-Baby Bouncer. This little "chair" was crucial for the first months, the baby would often play happily while I was able to take a shower, cook something or just rest. It is so totally worth it for the freedom that it gives you.

-A Boppy breastfeeding pillow. When I was staying at the hospital with baby Y, I got the opportunity to try all kinds of different breastfeeding pillows. I did not like the ones that were all soft and loose, so I finally settled for a Boppy that has the perfect form and a certain rigidity. I loved that it can be used for belly-time exercises later on and as a little support when babies start learning to sit.

-Nursing clothes. I wrote a whole article on how breastfeeding clothes changed my life this second time around. So comfy, so pretty, so worth it.

-Life factory glass baby bottles. So, both my kids were breastfeed (the second one is still in the middle of it), but we love these bottles as sippy cups and they are so versatile because depending on the life stage you can change the  lid to have a bottle, a sippy cup or a regular bottle. I really do not trust plastic and we are working hard on trying to avoid it (such a hard task), but particularly when it comes to children's exposure I want to limit it and so this was a great option.

Which are your favorite baby items? Which things made your life as parents easier?

Monday, February 4, 2019

Japan: favorite shops

Oh Japan, how I miss you. Another thing that I wanted to write about was the shops: OMG, Japan was like a giant candy shop, everything -everything- was either cute, or pretty or delicious. Too bad that they do also have a taste for luxury and so many things had quite the high price tag.

Anyhow, I thought I'd make a list of my favorite places to shop in Japan.

 -Tokyu Hands. How do I begin. If you like baking, painting, crafting, papershops, home and kitchen goods... this place is where you will go bankrupt. It is a giant shop. 7 floors dedicated to all the things you did not know you wanted. If you are looking for utensils to make cute little Bento boxes this is where you will find them. Everything from moulds for rice or eggs in the form of dogs, cats or bears to insulated steel containers, little bags and printed muslin cloths.

And if you draw or paint you will find all your art supplies. If washi tape and origami paper is what you are looking for, this is the place. For those that are into disguises and cosplay there is also a selection of clothes and party goods. If sewing or even working with wood or leather is your thing, there is also a whole floor dedicated to fabrics and materials. On top of that they had a nice selection of purses, earrings and other fashion items.This place was so amazing, I just did not want to leave. You will find a list to all their shops here.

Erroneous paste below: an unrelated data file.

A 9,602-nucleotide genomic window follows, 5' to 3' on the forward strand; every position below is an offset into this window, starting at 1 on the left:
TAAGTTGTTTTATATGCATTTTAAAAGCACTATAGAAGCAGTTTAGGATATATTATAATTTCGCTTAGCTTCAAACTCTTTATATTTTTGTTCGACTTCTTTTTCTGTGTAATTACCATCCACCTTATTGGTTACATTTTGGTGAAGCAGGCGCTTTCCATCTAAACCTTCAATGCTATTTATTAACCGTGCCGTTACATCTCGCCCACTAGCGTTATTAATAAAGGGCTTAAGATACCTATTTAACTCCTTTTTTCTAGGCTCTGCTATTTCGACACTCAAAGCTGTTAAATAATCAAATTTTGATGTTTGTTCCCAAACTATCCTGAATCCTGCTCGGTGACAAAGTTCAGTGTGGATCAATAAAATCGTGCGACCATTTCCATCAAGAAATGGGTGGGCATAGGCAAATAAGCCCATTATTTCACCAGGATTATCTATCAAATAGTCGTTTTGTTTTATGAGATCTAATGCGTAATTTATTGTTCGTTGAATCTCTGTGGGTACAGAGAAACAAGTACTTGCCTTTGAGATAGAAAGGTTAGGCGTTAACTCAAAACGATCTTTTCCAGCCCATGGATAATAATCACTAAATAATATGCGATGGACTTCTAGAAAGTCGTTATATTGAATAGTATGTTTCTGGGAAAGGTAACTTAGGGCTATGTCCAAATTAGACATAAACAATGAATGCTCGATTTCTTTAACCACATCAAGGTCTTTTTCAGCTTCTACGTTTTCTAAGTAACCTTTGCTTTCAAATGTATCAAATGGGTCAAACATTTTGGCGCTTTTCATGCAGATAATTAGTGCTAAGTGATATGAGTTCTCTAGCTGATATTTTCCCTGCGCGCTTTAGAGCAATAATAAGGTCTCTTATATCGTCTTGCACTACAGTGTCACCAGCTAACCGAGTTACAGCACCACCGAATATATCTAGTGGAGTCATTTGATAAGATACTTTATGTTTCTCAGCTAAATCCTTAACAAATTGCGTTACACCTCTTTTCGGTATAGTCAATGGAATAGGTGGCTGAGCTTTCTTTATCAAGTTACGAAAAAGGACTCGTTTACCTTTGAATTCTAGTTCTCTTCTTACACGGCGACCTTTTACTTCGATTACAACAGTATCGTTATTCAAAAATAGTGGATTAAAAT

-Ippuya in Kyoto. Last summer my dear friend Marcia organized activities centered around teaching the kids countries of the world and their traditions. One of the days was dedicated to Japan.Tomomi, the friend who showed us her culture, brought her sweet kids dressed in these super cute kimono-like sets of matching shorts and shirts in cute modern prints. I had my mind set on finding them. As I learnt these sets are called Jinbei.

 I thought we would see them  everywhere. I first looked in the childrens' section of big department stores, with no luck. It was only when we went to Kyoto, on our way up to Kiyomizyu-dera temple that we found Ippuya. It is a small shop owned by the sweetest lady who actually crafts all her goods (purses, blouses...) from scraps of kimono fabric, so all her material is beautiful, high quality printed cotton. It is also a great place to have traditional Japanese tea at their adjacent cafe. (540-15 Gojōbashihigashi 6-chōme, Higashiyama-ku, Kyōto-shi)

-Graniph. I really wanted to go shopping for skirts and dresses in Japan, they have a very sweet and modest yet modern and edgy style. I was not able to find anything on our budget at department stores, however I was happy to discover Graniph. They specialize in graphic t-shirts and often do collaborations with illustrators like Taro Gomi, Eric Carle, Kayako Nishimaki. It is the ideal place to get a t-shirt, but they also have dresses, skirts and sweaters in very thick, warm cotton. We got a long-sleeved t-shirt dress for my daughter based on the classic Japanese children story: "My dress" or -Watashi no wanpisu- and it is her absolute favorite.  I wish the book had been translated to Spanish, but so far I haven't been able to track it.*

As an extra note -for all your practical and daily life needs:

-If you are looking for a supermarket Life is a very good option with lots of variety. But if you really want a magic experience, go to Tamade, a supermarket that opens 24 hours and looks like a discotheque, with its neon lights and fun decorations.

And for a snack, coffee and emergency needs (like basic toiletries) look for the Family Mart and Lawson's. And have an onigiri!

Oh and let's not forget about bookshops, also paradise, often with many, many floors. Crayon House, Maruzen, Kinokinuya, find all about them in this other post.